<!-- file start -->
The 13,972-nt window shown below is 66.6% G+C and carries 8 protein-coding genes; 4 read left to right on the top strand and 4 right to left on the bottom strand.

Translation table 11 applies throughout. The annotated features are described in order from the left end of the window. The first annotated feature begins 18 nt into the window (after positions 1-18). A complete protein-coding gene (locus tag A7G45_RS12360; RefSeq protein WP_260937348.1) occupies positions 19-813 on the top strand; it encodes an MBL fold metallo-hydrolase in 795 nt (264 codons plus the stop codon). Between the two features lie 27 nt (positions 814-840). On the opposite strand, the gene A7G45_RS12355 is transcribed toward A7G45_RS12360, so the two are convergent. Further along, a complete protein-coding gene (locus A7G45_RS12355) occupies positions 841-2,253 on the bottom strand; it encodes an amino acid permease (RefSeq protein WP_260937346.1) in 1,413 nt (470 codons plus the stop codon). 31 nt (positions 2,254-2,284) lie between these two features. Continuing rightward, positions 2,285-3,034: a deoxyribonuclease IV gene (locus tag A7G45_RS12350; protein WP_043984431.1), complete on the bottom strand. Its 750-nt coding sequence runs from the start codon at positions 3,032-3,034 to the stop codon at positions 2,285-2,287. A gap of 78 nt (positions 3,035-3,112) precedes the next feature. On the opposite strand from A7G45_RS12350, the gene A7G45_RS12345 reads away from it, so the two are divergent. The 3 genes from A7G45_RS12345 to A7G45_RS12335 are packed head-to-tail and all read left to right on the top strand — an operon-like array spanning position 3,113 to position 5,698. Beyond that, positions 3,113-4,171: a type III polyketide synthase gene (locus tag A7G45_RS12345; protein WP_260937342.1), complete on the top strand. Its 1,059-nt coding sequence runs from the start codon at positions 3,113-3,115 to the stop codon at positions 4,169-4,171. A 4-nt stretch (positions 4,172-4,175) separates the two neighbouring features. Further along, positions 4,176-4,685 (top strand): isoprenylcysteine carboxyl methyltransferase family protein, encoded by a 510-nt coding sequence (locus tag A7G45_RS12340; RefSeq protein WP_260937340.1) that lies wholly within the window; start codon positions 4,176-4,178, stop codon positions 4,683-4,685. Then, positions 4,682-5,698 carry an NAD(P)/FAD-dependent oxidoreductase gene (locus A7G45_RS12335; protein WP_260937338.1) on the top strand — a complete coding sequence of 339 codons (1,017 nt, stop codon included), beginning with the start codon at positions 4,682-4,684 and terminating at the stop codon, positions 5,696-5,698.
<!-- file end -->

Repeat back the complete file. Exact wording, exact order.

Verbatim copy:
The 13,972-nt window shown below is 66.6% G+C and carries 8 protein-coding genes; 4 read left to right on the top strand and 4 right to left on the bottom strand.

Translation table 11 applies throughout. The annotated features are described in order from the left end of the window. The first annotated feature begins 18 nt into the window (after positions 1-18). A complete protein-coding gene (locus tag A7G45_RS12360; RefSeq protein WP_260937348.1) occupies positions 19-813 on the top strand; it encodes an MBL fold metallo-hydrolase in 795 nt (264 codons plus the stop codon). Between the two features lie 27 nt (positions 814-840). On the opposite strand, the gene A7G45_RS12355 is transcribed toward A7G45_RS12360, so the two are convergent. Further along, a complete protein-coding gene (locus A7G45_RS12355) occupies positions 841-2,253 on the bottom strand; it encodes an amino acid permease (RefSeq protein WP_260937346.1) in 1,413 nt (470 codons plus the stop codon). 31 nt (positions 2,254-2,284) lie between these two features. Continuing rightward, positions 2,285-3,034: a deoxyribonuclease IV gene (locus tag A7G45_RS12350; protein WP_043984431.1), complete on the bottom strand. Its 750-nt coding sequence runs from the start codon at positions 3,032-3,034 to the stop codon at positions 2,285-2,287. A gap of 78 nt (positions 3,035-3,112) precedes the next feature. On the opposite strand from A7G45_RS12350, the gene A7G45_RS12345 reads away from it, so the two are divergent. The 3 genes from A7G45_RS12345 to A7G45_RS12335 are packed head-to-tail and all read left to right on the top strand — an operon-like array spanning position 3,113 to position 5,698. Beyond that, positions 3,113-4,171: a type III polyketide synthase gene (locus tag A7G45_RS12345; protein WP_260937342.1), complete on the top strand. Its 1,059-nt coding sequence runs from the start codon at positions 3,113-3,115 to the stop codon at positions 4,169-4,171. A 4-nt stretch (positions 4,172-4,175) separates the two neighbouring features. Further along, positions 4,176-4,685 (top strand): isoprenylcysteine carboxyl methyltransferase family protein, encoded by a 510-nt coding sequence (locus tag A7G45_RS12340; RefSeq protein WP_260937340.1) that lies wholly within the window; start codon positions 4,176-4,178, stop codon positions 4,683-4,685. Then, positions 4,682-5,698 carry an NAD(P)/FAD-dependent oxidoreductase gene (locus A7G45_RS12335; protein WP_260937338.1) on the top strand — a complete coding sequence of 339 codons (1,017 nt, stop codon included), beginning with the start codon at positions 4,682-4,684 and terminating at the stop codon, positions 5,696-5,698.